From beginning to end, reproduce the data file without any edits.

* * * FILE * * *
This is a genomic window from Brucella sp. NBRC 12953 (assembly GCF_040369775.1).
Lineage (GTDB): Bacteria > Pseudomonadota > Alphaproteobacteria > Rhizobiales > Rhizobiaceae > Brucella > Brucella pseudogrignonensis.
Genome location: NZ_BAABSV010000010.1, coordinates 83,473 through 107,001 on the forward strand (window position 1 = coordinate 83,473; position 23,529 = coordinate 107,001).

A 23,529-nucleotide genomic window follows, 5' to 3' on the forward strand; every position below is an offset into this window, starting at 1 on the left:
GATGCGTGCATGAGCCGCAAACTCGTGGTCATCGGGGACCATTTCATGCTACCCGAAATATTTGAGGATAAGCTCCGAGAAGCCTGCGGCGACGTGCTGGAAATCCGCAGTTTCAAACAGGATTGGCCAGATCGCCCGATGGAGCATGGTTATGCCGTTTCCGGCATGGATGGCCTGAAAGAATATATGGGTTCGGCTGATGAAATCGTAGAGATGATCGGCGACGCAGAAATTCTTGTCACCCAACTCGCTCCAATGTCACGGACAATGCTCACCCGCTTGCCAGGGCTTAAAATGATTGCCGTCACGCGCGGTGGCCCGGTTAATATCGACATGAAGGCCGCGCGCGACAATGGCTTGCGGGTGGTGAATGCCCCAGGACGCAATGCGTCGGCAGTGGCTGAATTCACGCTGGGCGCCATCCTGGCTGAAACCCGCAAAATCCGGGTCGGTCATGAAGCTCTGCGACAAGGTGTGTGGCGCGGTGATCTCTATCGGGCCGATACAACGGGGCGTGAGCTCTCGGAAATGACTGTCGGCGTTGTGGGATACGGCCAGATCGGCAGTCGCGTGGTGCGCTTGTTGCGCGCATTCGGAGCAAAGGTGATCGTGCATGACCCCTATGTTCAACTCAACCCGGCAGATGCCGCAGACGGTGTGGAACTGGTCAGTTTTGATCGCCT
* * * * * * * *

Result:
This is a genomic window from Brucella sp. NBRC 12953 (assembly GCF_040369775.1).
Lineage (GTDB): Bacteria > Pseudomonadota > Alphaproteobacteria > Rhizobiales > Rhizobiaceae > Brucella > Brucella pseudogrignonensis.
Genome location: NZ_BAABSV010000010.1, coordinates 83,473 through 107,001 on the forward strand (window position 1 = coordinate 83,473; position 23,529 = coordinate 107,001).

A 23,529-nucleotide genomic window follows, 5' to 3' on the forward strand; every position below is an offset into this window, starting at 1 on the left:
GATGCGTGCATGAGCCGCAAACTCGTGGTCATCGGGGACCATTTCATGCTACCCGAAATATTTGAGGATAAGCTCCGAGAAGCCTGCGGCGACGTGCTGGAAATCCGCAGTTTCAAACAGGATTGGCCAGATCGCCCGATGGAGCATGGTTATGCCGTTTCCGGCATGGATGGCCTGAAAGAATATATGGGTTCGGCTGATGAAATCGTAGAGATGATCGGCGACGCAGAAATTCTTGTCACCCAACTCGCTCCAATGTCACGGACAATGCTCACCCGCTTGCCAGGGCTTAAAATGATTGCCGTCACGCGCGGTGGCCCGGTTAATATCGACATGAAGGCCGCGCGCGACAATGGCTTGCGGGTGGTGAATGCCCCAGGACGCAATGCGTCGGCAGTGGCTGAATTCACGCTGGGCGCCATCCTGGCTGAAACCCGCAAAATCCGGGTCGGTCATGAAGCTCTGCGACAAGGTGTGTGGCGCGGTGATCTCTATCGGGCCGATACAACGGGGCGTGAGCTCTCGGAAATGACTGTCGGCGTTGTGGGATACGGCCAGATCGGCAGTCGCGTGGTGCGCTTGTTGCGCGCATTCGGAGCAAAGGTGATCGTGCATGACCCCTATGTTCAACTCAACCCGGCAGATGCCGCAGACGGTGTGGAACTGGTCAGTTTTGATCGCCT